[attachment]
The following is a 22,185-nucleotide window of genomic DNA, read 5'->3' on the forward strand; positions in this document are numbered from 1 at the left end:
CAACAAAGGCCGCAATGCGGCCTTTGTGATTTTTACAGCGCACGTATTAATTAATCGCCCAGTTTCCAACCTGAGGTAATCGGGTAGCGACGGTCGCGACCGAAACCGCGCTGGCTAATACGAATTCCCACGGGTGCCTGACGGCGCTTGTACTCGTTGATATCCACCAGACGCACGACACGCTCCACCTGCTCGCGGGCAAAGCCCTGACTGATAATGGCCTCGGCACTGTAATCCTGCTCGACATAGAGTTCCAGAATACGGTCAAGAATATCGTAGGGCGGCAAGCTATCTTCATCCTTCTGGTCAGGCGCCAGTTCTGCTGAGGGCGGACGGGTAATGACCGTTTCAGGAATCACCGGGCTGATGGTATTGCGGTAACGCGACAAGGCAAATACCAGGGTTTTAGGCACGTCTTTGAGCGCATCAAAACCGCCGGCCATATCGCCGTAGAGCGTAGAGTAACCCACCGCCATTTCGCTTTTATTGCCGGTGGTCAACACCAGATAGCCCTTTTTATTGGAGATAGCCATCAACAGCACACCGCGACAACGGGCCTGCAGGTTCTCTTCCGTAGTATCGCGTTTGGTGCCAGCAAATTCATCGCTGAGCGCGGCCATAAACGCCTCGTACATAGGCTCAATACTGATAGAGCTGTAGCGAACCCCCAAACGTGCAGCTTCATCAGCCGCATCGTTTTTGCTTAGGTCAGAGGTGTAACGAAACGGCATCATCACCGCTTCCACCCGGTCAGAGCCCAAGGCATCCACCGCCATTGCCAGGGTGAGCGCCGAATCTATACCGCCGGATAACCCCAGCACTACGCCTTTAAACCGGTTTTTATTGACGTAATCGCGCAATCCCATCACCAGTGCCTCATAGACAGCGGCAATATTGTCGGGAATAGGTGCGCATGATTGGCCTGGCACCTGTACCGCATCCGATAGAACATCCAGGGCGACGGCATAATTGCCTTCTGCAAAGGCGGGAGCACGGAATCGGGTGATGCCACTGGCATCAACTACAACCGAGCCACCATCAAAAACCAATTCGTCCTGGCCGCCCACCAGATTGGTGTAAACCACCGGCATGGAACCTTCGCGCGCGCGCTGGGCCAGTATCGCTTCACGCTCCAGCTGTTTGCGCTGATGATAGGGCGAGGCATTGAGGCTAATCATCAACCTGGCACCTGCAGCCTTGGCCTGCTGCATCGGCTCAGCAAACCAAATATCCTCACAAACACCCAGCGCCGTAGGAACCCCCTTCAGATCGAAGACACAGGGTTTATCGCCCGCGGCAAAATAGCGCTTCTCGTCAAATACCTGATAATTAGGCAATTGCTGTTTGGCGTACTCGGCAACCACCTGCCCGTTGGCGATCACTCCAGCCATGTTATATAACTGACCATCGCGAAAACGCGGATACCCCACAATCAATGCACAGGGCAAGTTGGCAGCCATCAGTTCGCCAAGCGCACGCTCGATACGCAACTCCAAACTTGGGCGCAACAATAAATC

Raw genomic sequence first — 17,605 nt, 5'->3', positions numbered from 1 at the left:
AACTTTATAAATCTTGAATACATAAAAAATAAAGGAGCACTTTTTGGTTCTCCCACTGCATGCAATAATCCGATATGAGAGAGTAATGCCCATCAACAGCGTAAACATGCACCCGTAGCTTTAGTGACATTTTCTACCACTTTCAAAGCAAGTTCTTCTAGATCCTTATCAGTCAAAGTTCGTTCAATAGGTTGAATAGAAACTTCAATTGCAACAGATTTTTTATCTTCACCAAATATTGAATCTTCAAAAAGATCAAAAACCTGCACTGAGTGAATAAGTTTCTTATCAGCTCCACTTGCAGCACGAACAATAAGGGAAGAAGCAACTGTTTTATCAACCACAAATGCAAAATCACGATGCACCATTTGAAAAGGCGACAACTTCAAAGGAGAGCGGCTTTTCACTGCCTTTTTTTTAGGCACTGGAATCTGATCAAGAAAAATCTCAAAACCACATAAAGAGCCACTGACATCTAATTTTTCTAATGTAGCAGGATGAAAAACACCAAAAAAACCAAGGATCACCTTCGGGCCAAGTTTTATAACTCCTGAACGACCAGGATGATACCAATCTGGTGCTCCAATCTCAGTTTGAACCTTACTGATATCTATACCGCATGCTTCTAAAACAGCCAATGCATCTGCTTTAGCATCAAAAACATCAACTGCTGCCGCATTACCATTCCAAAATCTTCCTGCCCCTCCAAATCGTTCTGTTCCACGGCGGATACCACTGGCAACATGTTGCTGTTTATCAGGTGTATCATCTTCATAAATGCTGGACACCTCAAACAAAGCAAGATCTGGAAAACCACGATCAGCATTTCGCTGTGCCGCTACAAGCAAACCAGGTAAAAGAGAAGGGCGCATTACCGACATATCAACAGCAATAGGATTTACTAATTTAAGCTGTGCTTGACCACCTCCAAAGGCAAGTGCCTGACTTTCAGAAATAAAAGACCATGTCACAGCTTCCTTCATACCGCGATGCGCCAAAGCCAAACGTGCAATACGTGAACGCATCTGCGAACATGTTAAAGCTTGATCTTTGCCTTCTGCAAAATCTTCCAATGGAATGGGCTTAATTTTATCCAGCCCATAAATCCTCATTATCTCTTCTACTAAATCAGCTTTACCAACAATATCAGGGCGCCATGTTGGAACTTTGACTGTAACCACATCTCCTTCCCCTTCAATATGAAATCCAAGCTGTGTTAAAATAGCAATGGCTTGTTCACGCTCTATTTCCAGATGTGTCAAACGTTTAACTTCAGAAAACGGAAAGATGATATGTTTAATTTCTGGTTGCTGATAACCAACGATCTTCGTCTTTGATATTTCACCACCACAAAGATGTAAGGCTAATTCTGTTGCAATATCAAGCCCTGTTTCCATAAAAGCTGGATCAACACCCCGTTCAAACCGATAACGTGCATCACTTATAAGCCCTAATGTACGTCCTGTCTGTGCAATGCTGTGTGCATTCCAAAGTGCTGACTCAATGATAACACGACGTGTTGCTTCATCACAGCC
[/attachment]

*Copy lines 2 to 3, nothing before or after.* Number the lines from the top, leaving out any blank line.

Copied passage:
CAACAAAGGCCGCAATGCGGCCTTTGTGATTTTTACAGCGCACGTATTAATTAATCGCCCAGTTTCCAACCTGAGGTAATCGGGTAGCGACGGTCGCGACCGAAACCGCGCTGGCTAATACGAATTCCCACGGGTGCCTGACGGCGCTTGTACTCGTTGATATCCACCAGACGCACGACACGCTCCACCTGCTCGCGGGCAAAGCCCTGACTGATAATGGCCTCGGCACTGTAATCCTGCTCGACATAGAGTTCCAGAATACGGTCAAGAATATCGTAGGGCGGCAAGCTATCTTCATCCTTCTGGTCAGGCGCCAGTTCTGCTGAGGGCGGACGGGTAATGACCGTTTCAGGAATCACCGGGCTGATGGTATTGCGGTAACGCGACAAGGCAAATACCAGGGTTTTAGGCACGTCTTTGAGCGCATCAAAACCGCCGGCCATATCGCCGTAGAGCGTAGAGTAACCCACCGCCATTTCGCTTTTATTGCCGGTGGTCAACACCAGATAGCCCTTTTTATTGGAGATAGCCATCAACAGCACACCGCGACAACGGGCCTGCAGGTTCTCTTCCGTAGTATCGCGTTTGGTGCCAGCAAATTCATCGCTGAGCGCGGCCATAAACGCCTCGTACATAGGCTCAATACTGATAGAGCTGTAGCGAACCCCCAAACGTGCAGCTTCATCAGCCGCATCGTTTTTGCTTAGGTCAGAGGTGTAACGAAACGGCATCATCACCGCTTCCACCCGGTCAGAGCCCAAGGCATCCACCGCCATTGCCAGGGTGAGCGCCGAATCTATACCGCCGGATAACCCCAGCACTACGCCTTTAAACCGGTTTTTATTGACGTAATCGCGCAATCCCATCACCAGTGCCTCATAGACAGCGGCAATATTGTCGGGAATAGGTGCGCATGATTGGCCTGGCACCTGTACCGCATCCGATAGAACATCCAGGGCGACGGCATAATTGCCTTCTGCAAAGGCGGGAGCACGGAATCGGGTGATGCCACTGGCATCAACTACAACCGAGCCACCATCAAAAACCAATTCGTCCTGGCCGCCCACCAGATTGGTGTAAACCACCGGCATGGAACCTTCGCGCGCGCGCTGGGCCAGTATCGCTTCACGCTCCAGCTGTTTGCGCTGATGATAGGGCGAGGCATTGAGGCTAATCATCAACCTGGCACCTGCAGCCTTGGCCTGCTGCATCGGCTCAGCAAACCAAATATCCTCACAAACACCCAGCGCCGTAGGAACCCCCTTCAGATCGAAGACACAGGGTTTATCGCCCGCGGCAAAATAGCGCTTCTCGTCAAATACCTGATAATTAGGCAATTGCTGTTTGGCGTACTCGGCAACCACCTGCCCGTTGGCGATCACTCCAGCCATGTTATATAACTGACCATCGCGAAAACGCGGATACCCCACAATCAATGCACAGGGCAAGTTGGCAGCCATCAGTTCGCCAAGCGCACGCTCGATACGCAACTCCAAACTTGGGCGCAACAATAAATC

Raw genomic sequence first — 17,605 nt, 5'->3', positions numbered from 1 at the left: